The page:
Bottlenose dolphins

Weekly Environmental News, August 4-10: Dying Dolphins, Wide CO2 Swings, Satellite Revolution and More

In the news this week, concern over more than 100 bottlenose dolphin deaths off the East Coast of the U.S., seasonal CO2 variations appear to be getting larger, a small organization in West Virginia is using satellite data to help boost environmental protection, and a study of trees at Chernobyl reveals the effects of nuclear radiation.

Dolphin Deaths Off of East Coast Worry Federal Wildlife Officials
At least 124 bottlenose dolphins have washed onto beaches from New York to Virginia since July, according to a report in the New York Times, and the cause may be a fast-spreading infection. The National Marine Fisheries Service has labeled the deaths an “unusual mortality event,” a characterization that enables the feds to come in and help find the cause. This NOAA Fisheries page includes graphs showing dolphin stranding statistics over the last seven years.

Swinging CO2 Levels Show the Earth Is ‘Breathing’ More Deeply
NPR’s Richard Harris reports on a new study published in Science magazine showing evidence that seasonal atmospheric CO2 variations have increased in magnitude over the last 50 years, especially in the Arctic. One result is more shrubs are growing on the Arctic tundra, and although they take up more CO2 in the summer, they could have an adverse effect in winter. (Here’s a link to the report in Science.)

SkyTruth, the Environment and the Satellite Revolution
The Washington Post Magazine ran a feature story about how SkyTruth, a small non-profit organization in Shepherdstown, W.Va., is transforming the environmental movement. They take satellite data and imagery, “turn it into maps with overlays of radar or aerial flyovers, then fan it out to environmental agencies, conservation nonprofit groups and grass-roots activists.” SkyTruth tracks fracking impacts in Pennsylvania, mountaintop-removal in West Virginia, and illegal fishing off of Easter Island, to name a few.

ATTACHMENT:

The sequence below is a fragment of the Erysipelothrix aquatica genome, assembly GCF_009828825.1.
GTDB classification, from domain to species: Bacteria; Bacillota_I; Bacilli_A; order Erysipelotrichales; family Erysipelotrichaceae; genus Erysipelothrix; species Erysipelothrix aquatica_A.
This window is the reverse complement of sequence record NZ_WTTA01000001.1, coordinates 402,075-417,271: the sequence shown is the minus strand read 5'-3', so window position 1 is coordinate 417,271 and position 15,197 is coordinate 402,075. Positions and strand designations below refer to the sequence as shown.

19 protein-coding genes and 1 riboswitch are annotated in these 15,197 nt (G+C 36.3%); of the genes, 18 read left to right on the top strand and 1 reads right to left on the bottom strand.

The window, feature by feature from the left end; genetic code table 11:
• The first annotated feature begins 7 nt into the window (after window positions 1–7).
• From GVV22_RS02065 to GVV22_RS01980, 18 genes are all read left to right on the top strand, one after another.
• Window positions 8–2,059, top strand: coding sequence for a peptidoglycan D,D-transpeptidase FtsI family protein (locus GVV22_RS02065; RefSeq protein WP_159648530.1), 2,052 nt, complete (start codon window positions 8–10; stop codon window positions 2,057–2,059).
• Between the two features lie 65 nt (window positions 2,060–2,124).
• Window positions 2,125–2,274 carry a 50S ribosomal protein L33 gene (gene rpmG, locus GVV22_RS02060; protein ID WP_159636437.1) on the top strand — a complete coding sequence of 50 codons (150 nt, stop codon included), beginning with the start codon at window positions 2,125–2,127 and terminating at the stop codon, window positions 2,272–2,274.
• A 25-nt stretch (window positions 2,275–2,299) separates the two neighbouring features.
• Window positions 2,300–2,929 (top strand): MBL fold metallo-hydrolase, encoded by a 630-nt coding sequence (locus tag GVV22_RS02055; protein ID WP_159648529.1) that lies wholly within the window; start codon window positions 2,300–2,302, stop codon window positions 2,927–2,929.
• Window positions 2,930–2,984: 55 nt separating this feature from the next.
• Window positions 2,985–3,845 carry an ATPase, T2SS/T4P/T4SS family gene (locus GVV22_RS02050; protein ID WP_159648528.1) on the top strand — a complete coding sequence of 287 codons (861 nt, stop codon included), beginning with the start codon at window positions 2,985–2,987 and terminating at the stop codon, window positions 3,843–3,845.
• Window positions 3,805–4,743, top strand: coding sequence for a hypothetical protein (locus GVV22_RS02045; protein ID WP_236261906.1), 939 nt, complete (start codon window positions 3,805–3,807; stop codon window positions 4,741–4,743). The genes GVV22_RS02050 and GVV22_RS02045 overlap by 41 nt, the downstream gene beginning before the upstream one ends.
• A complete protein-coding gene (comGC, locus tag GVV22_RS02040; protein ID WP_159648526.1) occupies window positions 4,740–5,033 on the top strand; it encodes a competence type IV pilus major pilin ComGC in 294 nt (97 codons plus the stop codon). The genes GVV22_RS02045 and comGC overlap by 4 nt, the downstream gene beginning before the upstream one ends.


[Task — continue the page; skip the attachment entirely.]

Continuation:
Chernobyl’s Legacy Recorded in Trees
BBC News described a new study published in the journal Trees, which examined 100 Scots pines from 12 sites within the exclusion zone around Chernobyl, site of a nuclear power plant accident in 1986. The scientists claim it is the first study to look at nuclear radiation impacts on trees there at a landscape scale. A co-author told BBC, “Many of the trees show highly abnormal growth forms reflecting the effects of mutations and cell death resulting from radiation exposure.”

(Image from NOAA)

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